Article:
Review Summary: What do you get when you throw southern, indie and a dash of hip hop in a blender?
Listener is really something special. They're one of those groups you really need to have an open mind in order to really appreciate.
That or you just need to enjoy listening to a mustachioed man with a gruff, twitchy voice rant poetic words over some nice indie rock.
A bit like Aaron Weiss of mewithoutYou...but with more facial hair.
Listener's <i>Return to Struggleville</i> is the groups first real step towards defining themselves as what eccentric front-man, Dan Smith likes to call "talk music". Listener had actually been around for quite some time before this release, only with a much different sound. Dan came straight out of the Christian hip hop group known as Deepspace5 and since has released a few more hip hop albums under the name "Listener". Since he's joined with Christin Nelson however he's gone more the route of indie rock and it's treated him quite well.
<i>Return to Struggleville</i>, being their first step into this new world of "talk music", still retains some of that hip-hop influence yet brings in a whole new world of sounds...both instrumentally and vocally.
The album opens with <i>Death By Shotgun</i>, beginning with the sound of insects you'd usually hear hanging out by the tall grass on a hot summer day and some lightly played acoustic. Suddenly the song explodes into some heavy percussion with what one can only assume is their signature washing machine percussion (found later on in the album as well), and some very southern influenced slide guitar. Without any preconceived notions of what you were going into, you'd almost expect some deep southern drawl but instead what you get is Dan Smith's loud babbling. For the rest of the song Dan shouts out a story of a man who's lost his job and contemplates suicide.
After the aggressive intro the next few tracks take it down a notch and show a more sensitive, indie side on the songs <i>A Song From a Knife Salesman to His Wife on Their Wedding Day</i>, <i>It's Time for Drastic Measures, They're Not Taking You Seriously</i>, <i>The Music That the Angles Do</i> and <i>My Five Year Plan</i>. The <i>It's Time for Drastic Measures</i> in particular shows some of the largest range of emotion in all of Listener's music, staring out soft and showing his hip-hop side heavily, the chorus sound exhausted and resigned, and the following verses continuing to build and build in intensity.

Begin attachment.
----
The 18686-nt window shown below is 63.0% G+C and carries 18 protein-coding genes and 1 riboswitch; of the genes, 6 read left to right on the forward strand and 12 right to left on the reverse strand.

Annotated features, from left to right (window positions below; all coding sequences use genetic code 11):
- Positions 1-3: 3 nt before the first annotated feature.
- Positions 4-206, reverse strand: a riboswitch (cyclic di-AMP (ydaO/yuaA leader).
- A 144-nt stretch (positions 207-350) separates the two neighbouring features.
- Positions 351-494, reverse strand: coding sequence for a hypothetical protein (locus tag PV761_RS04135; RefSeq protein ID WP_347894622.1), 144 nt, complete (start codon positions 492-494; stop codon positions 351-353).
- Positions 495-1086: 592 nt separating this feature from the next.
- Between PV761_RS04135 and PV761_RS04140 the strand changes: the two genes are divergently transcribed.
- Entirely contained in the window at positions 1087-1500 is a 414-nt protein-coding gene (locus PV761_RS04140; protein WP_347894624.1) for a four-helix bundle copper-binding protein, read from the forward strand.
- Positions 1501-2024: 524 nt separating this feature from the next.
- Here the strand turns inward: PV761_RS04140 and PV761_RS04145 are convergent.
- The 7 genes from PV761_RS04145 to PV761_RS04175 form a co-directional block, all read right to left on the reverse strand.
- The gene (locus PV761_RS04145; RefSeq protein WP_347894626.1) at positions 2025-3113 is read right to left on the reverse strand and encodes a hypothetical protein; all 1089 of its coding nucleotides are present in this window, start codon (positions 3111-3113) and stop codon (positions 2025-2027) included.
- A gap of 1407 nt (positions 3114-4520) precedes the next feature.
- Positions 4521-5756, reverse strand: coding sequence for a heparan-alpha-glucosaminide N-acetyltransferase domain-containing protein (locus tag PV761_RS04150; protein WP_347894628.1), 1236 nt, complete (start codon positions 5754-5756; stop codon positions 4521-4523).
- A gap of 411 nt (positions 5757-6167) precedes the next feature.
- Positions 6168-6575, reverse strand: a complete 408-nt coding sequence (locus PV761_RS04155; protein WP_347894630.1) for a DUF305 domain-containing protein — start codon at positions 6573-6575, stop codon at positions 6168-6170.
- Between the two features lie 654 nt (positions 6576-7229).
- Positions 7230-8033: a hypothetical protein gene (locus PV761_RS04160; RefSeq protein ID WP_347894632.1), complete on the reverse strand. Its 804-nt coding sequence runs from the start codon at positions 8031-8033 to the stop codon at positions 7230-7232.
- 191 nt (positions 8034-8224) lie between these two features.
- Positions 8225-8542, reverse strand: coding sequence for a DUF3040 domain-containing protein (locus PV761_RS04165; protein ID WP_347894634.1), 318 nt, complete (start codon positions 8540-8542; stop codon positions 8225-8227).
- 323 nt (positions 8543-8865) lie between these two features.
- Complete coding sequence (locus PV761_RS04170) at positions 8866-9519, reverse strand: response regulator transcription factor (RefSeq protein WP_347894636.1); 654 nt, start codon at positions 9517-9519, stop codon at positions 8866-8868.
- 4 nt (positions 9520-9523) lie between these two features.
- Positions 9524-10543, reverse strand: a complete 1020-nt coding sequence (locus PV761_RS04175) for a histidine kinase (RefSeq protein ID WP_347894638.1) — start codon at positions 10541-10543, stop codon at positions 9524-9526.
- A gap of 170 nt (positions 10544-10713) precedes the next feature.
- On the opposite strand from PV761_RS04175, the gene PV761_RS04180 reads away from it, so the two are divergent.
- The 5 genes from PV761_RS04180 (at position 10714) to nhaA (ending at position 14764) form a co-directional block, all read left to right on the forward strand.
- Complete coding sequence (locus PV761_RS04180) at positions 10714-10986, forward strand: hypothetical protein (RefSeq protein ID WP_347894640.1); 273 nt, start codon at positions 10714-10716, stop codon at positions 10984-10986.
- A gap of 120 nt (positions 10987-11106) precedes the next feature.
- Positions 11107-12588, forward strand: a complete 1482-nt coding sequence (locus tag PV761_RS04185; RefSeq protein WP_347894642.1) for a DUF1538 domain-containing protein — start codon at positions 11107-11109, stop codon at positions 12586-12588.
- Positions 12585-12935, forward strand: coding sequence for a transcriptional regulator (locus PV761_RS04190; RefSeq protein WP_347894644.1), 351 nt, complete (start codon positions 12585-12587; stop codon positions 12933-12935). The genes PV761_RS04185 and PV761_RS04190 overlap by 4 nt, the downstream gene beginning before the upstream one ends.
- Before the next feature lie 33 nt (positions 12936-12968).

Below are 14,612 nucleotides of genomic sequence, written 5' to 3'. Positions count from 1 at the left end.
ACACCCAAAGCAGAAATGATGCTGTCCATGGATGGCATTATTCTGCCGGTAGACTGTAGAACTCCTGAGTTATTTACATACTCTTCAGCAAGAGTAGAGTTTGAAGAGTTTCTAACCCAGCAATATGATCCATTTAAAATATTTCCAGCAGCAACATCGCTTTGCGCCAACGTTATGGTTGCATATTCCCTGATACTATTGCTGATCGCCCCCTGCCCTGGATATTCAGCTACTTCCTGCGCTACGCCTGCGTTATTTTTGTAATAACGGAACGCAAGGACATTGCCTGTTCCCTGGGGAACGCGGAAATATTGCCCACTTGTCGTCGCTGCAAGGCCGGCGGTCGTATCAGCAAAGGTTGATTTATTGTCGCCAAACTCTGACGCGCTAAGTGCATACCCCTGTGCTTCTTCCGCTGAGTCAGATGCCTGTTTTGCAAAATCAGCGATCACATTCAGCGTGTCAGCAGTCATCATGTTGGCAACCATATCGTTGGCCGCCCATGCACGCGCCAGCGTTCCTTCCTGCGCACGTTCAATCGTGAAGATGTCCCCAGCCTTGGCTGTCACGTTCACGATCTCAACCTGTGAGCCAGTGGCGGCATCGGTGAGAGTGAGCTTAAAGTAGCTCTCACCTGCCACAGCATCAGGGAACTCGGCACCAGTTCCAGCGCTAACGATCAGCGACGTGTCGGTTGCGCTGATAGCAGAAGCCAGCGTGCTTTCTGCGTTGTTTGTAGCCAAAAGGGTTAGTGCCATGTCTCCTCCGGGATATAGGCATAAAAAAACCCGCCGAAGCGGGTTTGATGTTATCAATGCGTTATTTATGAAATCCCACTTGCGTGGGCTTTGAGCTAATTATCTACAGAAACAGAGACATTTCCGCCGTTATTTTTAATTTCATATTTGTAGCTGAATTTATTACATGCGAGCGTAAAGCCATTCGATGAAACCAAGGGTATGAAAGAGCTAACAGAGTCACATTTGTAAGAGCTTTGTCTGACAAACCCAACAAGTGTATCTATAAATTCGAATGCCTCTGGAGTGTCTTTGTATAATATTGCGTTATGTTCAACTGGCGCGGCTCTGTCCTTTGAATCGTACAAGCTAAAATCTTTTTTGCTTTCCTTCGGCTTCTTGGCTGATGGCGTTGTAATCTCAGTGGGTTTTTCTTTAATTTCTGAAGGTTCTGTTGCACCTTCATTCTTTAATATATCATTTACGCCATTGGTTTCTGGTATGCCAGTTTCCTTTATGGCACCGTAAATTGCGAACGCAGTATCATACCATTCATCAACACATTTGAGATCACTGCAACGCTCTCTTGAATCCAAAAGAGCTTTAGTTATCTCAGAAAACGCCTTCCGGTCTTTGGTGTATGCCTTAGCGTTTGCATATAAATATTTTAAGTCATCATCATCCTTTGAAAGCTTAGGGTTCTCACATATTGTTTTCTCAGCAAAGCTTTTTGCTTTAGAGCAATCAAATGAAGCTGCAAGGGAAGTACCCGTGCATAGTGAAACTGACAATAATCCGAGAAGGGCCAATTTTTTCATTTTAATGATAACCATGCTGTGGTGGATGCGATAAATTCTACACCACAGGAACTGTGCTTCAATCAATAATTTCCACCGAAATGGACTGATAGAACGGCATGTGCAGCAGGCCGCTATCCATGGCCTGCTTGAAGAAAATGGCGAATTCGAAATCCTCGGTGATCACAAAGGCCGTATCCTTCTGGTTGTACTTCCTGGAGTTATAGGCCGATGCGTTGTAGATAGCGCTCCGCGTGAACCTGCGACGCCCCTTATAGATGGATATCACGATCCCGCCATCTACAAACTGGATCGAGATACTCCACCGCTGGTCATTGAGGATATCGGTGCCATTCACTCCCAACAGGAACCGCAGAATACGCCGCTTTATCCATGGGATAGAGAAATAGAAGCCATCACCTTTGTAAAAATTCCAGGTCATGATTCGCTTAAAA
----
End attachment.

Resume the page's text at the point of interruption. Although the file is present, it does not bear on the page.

The album picks up again on <i>What Would You Do if I'm Not What I'm Supposed to Be, Because I'm Not</i> (quite a mouthful), bringing back the aggression only to tone it down on the next track and bring it back up for one of the album's highlights.
<i>Ozark Empire, Or A Snake Oil Salesman Comes to Your Town</i> is one of the most interesting tracks here. Instrumentally all there really is (aside from a small bit of additional percussion) is Chris beating the tar out of a washing machine. It makes for a strange effect as Dan explodes with some of his coarsest and intense vocal performances yet with one of most bizarrely catchy choruses on the album. "Have you got a headache, cold or aneurism/Working on a heart attack with bad vision/Back hurts, can't breathe right, afraid to fall/Arthritis, hemorrhoids, high cholesterol..."
The last three tracks seem a bit underwhelming after the previous (particularly <i>When No One Else Will Be Your Friend I Will Do the Job</i>, quite possibly the weakest track they have), but the album closes quite strongly with the ever-powerful <i>Officer You Have the Wrong Man, I Am Not That Man</i>. Over some hard hitting power chords drums, Dan relays a story from the perspective of an alcoholic husband who attacked his wife only to find himself with a knife in his chest. Adding to the music, you can even hear the sound of a sharpening knife. Between the heavy hitting music, knife sounds and Dan's cutting words, you can almost feel the blade being thrust into you and the rush of emotion the man must feel as Dan spouts lines like "Honestly it was probably my fault because I was just trying to scare her/But before I knew it she put a knife in my ribs/So far in that I couldn't even blink" and "I can't believe that I'm dying on my floor/What's gonna happen to my kids?/Tell them that mommy loved them, and daddy did more..."
<i>Return to Struggleville</i> isn't perfect however, as very few albums are. Dan's voice is a little hard to take for one and can become grating if you plan on listening to entire album at once. Though his voice on this album is much more melodic and listenable in comparison to their follow-up, <i>Wooden Heart</i>.
Also we have those couple of weak tracks, namely <i>When No One Else Will Be Your Friend I Will Do the Job</i>, which emotionally is awfully boring and lyrically almost made me laugh at it rather than take it seriously.
All in all, Listener's <i>Return to Struggleville</i> is a very interesting experience and an emotional roller coaster, especially in it's deep, though-provoking lyrics and strange vocal delivery. It's definitely something to check out, especially if you're looking for something unique.
It's Time for Drastic Measure, They're Not Taking You Seriously
Ozark Empire, Or a Snake Oil Salesman Comes to Your Town
Officer You Have the Wrong Man, I Am Not That Man